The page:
In the aftermath of the attacks in Paris, sheltering Syrian refugees became an even more controversial topic as states' governors moved to immediately block or delay their passage because of the dangers they might pose -- "since there is no way to verify they aren't terrorists." Yet many of these same states close down mental health facilities and reject background checks for U.S. citizens who are just as likely to open fire in a rock concert or bistro -- or movie theater or elementary school.

While Michael Moore, once again ashamed by his Michigan governor Rick Snyder, satirically offers up his own apartment (link) I am reminded of the 1933 German liner MS St. Louis carrying over 900 Jewish refugees denied entry to Cuba, then the U.S., then Canada. After its return to European ports, 25% of its passengers eventually died in Nazi death camps.

Brian d'Arcy James' character, reporter Matt Carroll, is working late at home, lost in the minutiae of church directories as the team seeks patterns in the Church's vocabulary for its relocation of abusive priests, such as "sick leave" only to discover that one haven for the pedophiles is right down his street.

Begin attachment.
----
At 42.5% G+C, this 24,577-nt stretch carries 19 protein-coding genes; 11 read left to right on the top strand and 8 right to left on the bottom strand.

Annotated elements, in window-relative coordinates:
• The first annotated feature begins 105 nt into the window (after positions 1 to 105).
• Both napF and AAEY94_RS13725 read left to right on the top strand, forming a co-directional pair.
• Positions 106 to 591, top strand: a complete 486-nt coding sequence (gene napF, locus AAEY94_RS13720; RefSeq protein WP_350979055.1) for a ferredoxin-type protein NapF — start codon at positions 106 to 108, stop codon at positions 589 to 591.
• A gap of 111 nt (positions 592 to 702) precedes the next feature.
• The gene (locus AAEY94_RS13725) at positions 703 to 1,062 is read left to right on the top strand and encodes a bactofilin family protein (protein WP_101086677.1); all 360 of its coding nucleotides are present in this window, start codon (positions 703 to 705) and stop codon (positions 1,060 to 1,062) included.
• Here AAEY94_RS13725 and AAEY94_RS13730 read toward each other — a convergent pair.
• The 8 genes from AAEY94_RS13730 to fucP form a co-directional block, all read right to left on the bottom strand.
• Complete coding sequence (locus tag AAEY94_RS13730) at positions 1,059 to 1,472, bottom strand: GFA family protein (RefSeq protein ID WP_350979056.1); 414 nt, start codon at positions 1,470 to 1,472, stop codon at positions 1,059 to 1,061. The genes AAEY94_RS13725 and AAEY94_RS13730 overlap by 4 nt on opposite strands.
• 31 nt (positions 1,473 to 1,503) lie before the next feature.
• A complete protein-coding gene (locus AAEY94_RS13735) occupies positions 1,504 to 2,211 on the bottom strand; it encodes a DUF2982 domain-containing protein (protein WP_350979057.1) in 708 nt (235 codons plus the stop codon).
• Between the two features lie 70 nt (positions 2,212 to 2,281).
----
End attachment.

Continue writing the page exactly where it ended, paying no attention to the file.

Brian d'Arcy James

When he asks Robbie about warning his neighbors about the risk he is told "not yet." Mark Rufalo's Mike Rezendes screams at Robbie that to delay the release of the information is wrong -- essentially ignoring a danger that you know is there is just as criminal an act as the any from the perpetrators. And as Rezendes delivers the Globe's breaking first-edition to an under-whelmingly grateful attorney Mitchell Garabedian (Stanley Tucci), he discovers that two more young victims in the next office were abused just two weeks earlier -- similar to Oskar Schindler's breakdown regretting those he could not save.